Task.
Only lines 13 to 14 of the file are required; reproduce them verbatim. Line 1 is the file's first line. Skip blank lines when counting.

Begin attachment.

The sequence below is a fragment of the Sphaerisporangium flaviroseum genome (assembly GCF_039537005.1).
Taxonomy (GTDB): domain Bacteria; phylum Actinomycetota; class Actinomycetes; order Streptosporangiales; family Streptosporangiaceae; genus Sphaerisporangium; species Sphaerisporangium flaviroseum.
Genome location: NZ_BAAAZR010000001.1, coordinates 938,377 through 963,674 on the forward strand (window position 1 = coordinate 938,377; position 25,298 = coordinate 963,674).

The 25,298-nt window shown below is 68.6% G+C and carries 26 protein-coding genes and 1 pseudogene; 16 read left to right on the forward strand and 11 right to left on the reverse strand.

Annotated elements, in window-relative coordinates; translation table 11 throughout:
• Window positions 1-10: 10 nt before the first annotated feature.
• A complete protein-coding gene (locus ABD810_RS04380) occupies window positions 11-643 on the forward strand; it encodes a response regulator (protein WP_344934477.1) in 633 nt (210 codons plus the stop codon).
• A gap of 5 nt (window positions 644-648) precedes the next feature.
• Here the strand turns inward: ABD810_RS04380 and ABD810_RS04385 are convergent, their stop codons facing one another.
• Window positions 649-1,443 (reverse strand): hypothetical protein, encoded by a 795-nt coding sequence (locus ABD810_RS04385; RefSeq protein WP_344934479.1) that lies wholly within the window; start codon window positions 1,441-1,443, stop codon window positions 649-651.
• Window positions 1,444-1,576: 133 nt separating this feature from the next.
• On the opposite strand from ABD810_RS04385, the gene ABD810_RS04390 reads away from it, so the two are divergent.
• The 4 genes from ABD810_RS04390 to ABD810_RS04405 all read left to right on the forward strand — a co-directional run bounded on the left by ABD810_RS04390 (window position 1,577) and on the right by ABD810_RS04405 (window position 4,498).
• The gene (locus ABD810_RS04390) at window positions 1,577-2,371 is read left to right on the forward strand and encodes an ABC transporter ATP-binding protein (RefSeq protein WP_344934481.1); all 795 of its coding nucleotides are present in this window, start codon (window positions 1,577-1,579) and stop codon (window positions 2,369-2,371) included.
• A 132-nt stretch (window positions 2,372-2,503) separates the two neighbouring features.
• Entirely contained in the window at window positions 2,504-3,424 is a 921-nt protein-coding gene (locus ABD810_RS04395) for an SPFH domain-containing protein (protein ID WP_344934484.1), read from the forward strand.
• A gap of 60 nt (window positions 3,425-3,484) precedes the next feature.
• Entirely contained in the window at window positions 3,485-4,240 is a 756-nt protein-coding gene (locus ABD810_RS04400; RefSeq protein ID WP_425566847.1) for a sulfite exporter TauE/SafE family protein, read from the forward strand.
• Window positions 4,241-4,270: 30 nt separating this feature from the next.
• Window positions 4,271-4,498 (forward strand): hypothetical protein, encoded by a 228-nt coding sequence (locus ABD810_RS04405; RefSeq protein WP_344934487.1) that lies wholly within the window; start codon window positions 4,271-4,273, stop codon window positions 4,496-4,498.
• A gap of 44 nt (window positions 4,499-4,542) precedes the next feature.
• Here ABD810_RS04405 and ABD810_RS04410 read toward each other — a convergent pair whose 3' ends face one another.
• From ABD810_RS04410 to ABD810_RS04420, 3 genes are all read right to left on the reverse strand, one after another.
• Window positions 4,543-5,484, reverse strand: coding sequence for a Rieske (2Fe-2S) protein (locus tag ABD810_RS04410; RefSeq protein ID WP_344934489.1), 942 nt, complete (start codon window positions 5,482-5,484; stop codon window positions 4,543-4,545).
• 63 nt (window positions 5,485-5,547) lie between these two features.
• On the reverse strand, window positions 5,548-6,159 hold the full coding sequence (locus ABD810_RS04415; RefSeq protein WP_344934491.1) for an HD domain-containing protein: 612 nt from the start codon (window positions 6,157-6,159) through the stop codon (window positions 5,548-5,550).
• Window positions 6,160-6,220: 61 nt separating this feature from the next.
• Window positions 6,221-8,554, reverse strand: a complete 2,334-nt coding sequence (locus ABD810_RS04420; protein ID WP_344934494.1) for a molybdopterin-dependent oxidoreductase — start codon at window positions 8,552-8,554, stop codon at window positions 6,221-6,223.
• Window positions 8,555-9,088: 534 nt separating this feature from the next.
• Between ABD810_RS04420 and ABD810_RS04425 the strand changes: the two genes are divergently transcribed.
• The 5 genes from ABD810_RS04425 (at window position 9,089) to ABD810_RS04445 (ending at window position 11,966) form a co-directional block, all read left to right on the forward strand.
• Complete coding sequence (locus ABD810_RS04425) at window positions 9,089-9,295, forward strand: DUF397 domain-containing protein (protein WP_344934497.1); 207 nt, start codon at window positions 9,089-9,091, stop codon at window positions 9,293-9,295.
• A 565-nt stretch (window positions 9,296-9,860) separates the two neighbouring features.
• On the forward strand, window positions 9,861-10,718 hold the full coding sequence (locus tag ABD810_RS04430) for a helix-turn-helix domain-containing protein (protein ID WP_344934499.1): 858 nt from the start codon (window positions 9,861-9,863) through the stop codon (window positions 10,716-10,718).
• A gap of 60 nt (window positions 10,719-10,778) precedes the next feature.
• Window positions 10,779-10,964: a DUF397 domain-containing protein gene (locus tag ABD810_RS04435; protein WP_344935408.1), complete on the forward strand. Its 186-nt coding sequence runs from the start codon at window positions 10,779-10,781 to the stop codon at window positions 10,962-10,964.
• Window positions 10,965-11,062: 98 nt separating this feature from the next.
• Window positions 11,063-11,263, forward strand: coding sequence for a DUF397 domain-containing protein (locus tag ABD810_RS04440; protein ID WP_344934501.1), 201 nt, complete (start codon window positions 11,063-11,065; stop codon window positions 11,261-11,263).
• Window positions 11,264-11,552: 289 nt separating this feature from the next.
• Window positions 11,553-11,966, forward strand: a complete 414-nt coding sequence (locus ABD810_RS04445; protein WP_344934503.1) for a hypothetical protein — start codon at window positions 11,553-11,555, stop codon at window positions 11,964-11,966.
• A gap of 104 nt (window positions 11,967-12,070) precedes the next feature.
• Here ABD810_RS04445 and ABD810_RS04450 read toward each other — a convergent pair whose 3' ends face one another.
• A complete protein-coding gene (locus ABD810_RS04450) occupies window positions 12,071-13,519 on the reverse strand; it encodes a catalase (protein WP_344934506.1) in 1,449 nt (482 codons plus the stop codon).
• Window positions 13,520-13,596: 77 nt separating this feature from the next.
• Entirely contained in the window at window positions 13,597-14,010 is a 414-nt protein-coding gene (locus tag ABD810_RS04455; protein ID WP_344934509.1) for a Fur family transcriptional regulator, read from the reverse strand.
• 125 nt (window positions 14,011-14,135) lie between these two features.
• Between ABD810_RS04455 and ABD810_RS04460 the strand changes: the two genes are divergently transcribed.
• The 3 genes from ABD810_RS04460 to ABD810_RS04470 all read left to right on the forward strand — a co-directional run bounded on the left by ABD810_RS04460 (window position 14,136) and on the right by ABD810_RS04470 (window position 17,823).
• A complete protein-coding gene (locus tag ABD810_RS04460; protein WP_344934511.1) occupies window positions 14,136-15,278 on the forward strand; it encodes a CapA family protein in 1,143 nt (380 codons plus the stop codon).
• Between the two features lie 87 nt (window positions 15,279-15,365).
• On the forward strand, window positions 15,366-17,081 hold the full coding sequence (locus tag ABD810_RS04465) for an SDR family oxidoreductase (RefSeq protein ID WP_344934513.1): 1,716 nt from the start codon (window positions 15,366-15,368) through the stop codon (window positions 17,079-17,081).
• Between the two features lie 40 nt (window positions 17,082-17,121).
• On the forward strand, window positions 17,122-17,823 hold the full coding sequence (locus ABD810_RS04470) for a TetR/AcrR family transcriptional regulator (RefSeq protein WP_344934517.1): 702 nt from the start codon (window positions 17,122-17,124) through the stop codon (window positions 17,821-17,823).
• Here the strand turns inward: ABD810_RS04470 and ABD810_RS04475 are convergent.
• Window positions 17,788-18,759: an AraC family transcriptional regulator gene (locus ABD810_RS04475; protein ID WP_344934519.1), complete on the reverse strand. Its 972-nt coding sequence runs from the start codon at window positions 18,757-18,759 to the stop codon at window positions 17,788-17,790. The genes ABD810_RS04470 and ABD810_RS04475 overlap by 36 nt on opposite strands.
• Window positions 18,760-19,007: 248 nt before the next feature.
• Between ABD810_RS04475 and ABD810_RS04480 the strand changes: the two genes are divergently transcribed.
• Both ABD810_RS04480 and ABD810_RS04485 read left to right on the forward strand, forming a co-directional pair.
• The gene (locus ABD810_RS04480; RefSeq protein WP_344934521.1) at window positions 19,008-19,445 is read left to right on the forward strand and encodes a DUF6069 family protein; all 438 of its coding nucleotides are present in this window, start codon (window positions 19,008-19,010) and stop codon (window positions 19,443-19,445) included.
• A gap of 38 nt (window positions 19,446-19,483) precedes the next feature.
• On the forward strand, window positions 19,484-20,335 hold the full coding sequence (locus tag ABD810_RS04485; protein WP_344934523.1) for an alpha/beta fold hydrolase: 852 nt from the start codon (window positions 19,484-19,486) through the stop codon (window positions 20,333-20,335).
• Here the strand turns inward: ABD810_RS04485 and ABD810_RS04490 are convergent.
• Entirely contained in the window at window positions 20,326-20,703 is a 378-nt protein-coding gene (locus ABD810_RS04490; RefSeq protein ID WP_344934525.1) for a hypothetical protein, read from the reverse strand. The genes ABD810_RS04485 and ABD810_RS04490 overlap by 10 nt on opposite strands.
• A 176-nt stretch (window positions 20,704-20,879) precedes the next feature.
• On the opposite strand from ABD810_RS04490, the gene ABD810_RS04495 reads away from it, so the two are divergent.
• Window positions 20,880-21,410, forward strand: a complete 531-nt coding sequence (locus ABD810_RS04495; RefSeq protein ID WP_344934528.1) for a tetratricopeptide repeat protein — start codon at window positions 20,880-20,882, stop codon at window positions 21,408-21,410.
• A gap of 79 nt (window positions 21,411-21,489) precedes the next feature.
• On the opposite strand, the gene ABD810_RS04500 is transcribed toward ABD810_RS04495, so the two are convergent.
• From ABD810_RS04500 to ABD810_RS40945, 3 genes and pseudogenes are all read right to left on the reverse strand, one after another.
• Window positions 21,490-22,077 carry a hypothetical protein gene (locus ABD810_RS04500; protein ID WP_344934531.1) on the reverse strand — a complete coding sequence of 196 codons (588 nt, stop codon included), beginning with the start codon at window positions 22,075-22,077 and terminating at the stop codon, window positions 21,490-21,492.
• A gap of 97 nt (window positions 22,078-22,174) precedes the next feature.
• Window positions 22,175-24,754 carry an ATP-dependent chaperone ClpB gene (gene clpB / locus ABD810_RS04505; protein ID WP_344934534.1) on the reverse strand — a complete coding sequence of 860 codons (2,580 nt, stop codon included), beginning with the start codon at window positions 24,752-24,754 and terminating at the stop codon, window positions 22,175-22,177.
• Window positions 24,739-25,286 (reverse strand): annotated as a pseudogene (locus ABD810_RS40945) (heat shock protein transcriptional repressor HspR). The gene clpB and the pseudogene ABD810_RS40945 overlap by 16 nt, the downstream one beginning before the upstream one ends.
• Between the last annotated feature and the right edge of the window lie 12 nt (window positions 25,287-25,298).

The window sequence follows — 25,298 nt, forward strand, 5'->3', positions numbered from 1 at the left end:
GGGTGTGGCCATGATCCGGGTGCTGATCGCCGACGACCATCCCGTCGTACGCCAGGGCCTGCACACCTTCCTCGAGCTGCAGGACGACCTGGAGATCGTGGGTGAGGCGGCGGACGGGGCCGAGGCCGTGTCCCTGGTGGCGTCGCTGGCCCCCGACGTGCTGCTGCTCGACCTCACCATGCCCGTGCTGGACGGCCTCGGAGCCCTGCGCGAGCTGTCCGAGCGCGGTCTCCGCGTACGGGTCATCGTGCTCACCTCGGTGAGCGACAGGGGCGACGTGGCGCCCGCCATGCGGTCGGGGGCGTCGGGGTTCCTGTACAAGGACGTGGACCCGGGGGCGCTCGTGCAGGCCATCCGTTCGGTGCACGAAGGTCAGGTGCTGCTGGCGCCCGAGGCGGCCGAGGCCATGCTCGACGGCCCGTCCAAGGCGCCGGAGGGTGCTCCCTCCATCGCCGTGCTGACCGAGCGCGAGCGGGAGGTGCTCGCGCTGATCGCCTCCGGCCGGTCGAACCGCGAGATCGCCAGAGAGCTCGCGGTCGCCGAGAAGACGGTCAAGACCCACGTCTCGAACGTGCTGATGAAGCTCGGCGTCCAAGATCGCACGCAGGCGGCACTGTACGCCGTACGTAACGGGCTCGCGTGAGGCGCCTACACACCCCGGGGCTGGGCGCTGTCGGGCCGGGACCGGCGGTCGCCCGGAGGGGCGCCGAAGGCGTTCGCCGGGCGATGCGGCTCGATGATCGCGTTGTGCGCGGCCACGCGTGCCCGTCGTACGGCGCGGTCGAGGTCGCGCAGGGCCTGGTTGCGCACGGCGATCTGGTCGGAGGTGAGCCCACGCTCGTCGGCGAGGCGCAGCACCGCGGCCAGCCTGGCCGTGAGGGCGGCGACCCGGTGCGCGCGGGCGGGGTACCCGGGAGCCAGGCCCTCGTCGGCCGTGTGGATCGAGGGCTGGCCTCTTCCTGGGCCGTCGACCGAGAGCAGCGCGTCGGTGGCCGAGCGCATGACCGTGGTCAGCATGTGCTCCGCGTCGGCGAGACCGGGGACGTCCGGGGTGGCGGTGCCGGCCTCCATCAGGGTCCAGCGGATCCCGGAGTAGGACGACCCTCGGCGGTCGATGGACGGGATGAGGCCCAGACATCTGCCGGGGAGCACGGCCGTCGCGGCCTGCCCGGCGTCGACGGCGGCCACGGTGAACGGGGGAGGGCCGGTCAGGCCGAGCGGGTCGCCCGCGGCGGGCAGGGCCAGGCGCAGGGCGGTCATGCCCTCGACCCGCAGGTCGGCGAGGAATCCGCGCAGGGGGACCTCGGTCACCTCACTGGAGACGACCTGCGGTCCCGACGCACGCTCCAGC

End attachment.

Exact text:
• The 4 genes from ABD810_RS04390 to ABD810_RS04405 all read left to right on the forward strand — a co-directional run bounded on the left by ABD810_RS04390 (window position 1,577) and on the right by ABD810_RS04405 (window position 4,498).
• The gene (locus ABD810_RS04390) at window positions 1,577-2,371 is read left to right on the forward strand and encodes an ABC transporter ATP-binding protein (RefSeq protein WP_344934481.1); all 795 of its coding nucleotides are present in this window, start codon (window positions 1,577-1,579) and stop codon (window positions 2,369-2,371) included.